Poetry, Grades 7 – 9: First Place

Home of the Fencers — Solomon Polansky

“Ha! A flood. It’s not possible in the hands of all our gods. Those Jews think they’re so special worshipping one god who’s better than all the rest of them. Their god is a fake. How would one god be superior to all the other ones and be able to make a flood over all of the earth? What about all of us? Their so-called god wouldn’t hurt innocent human beings regardless of their beliefs. A flood? Whatever.” That’s what I told Esme (my mother) when she told me that she and Brydan (my father) were going to Egypt. And now, I’m glad I said that because you and your twin lived on.

It was always harder for me when we were little. It was always “Primrose this,” and “Primrose that.” Just because I was the oldest I always got more work. I cooked dinner every night, and I cleaned your bedroom and the cook room. Don’t even get me started on you boys. You and Quinn got to run around all day with wooden swords that I had to carve for you. You didn’t even make your own beds. I did that. The only thing our parents did was get you dressed, but, of course, that doesn’t matter anymore. It’s been raining for days and there’s more than a foot of water outside. That Noah guy wasn’t lying. His god wasn’t as powerless as I thought.

The water was up to two cubits when they left. I don’t know how much longer this flood will go on. It’s been five days already. Esme thought we should go down to Egypt but I refused. I didn’t want to go down to Egypt to become a mummy. Not that they cared what I thought. They never even wanted kids, so they left. If I wouldn’t leave, they would, and they’d give me you and your brother, Quinn, as if I didn’t have enough things to worry about. I was just 15 and you were both four. I could barely manage myself, much less two little kids.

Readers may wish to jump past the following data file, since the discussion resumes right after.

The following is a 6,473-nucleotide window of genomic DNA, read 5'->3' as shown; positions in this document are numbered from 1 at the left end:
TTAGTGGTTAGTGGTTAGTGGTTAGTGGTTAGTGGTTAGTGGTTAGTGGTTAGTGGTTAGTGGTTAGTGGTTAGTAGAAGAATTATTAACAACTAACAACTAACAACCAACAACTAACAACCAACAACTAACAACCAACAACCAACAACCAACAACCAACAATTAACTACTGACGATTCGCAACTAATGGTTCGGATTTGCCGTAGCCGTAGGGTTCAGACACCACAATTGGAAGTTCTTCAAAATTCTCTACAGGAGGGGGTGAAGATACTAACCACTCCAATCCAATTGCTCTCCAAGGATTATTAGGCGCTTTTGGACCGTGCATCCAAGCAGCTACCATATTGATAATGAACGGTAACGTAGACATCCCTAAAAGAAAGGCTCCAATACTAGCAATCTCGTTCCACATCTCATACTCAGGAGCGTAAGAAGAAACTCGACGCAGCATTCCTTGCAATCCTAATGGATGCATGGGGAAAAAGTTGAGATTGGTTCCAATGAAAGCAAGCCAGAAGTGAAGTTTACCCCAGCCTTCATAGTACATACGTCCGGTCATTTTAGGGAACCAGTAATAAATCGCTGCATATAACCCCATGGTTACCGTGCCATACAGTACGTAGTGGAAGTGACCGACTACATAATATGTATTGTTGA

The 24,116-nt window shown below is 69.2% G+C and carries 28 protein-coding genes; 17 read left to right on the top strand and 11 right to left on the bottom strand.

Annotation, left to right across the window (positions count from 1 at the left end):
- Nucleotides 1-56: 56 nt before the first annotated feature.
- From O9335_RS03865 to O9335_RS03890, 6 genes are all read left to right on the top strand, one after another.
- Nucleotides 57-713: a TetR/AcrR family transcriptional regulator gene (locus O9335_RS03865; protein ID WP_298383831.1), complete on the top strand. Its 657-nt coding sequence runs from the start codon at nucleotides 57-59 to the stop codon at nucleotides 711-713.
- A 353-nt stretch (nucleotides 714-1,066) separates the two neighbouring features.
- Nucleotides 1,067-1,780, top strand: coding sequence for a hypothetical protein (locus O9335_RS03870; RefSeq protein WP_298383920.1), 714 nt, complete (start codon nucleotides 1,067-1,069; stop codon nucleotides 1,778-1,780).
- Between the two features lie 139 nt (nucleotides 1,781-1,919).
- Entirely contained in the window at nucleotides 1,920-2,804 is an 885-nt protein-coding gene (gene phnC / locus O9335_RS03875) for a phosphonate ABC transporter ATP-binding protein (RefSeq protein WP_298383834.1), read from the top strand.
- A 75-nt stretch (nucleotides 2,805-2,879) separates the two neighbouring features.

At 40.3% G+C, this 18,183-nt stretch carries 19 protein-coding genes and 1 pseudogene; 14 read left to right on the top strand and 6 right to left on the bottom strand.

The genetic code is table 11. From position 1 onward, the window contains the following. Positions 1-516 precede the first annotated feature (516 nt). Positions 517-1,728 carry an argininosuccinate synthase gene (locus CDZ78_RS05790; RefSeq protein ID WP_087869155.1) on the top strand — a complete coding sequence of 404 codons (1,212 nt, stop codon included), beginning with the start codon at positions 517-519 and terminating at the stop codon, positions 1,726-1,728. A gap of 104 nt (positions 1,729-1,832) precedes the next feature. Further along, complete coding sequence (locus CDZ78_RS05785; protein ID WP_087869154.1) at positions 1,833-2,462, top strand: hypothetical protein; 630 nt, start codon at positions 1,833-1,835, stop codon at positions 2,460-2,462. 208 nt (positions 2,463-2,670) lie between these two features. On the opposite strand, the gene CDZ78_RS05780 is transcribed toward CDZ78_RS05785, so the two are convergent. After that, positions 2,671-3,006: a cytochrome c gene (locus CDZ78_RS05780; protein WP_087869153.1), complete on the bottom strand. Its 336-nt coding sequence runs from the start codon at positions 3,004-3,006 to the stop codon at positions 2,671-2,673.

I made a clear decision: I’m taking you to the place that I know is safe. The ark. Noah built it because he knew that this was coming. We weren’t invited on but we didn’t have to be. We could be attached to the side. The hard part was getting there. There wasn’t enough water to lift the ark yet, but I knew that in just days there would be. I told you that we were going to go on an adventure and I put some food and a water purifier in a bag. I tied a rope to each of your hands, then to my own wrist. Then I slung the straw bag over my shoulder and lifted you both into my arms. The moment our door shut, it was clear that we could not go back.

You and your brother sang and played while I trudged through the water, trying not to yell at you. After hours of slowly moving through the rain we saw the ark. For a moment you went silent in awe. Then you were scared. I tried to set you in the shallow water, but you both screamed and kicked. You didn’t understand that this would be your new home.

I finally settled you down and, with you on my shoulders, I started climbing the ark. This thing was huge. It must have been at least 300 cubits long! When we got high enough, I set Quinn in the straw bag, untied his rope, strung it through the boat, and retied it to his tiny hand. Then I took him out and put you in the bag. I strung your rope through the boat and then I untied my rope. That took about half an hour because not only did I have to hold on to you, I had to hold on to the boat. I finally tied all three ropes to the ark and you guys fell asleep. This would be a long trip.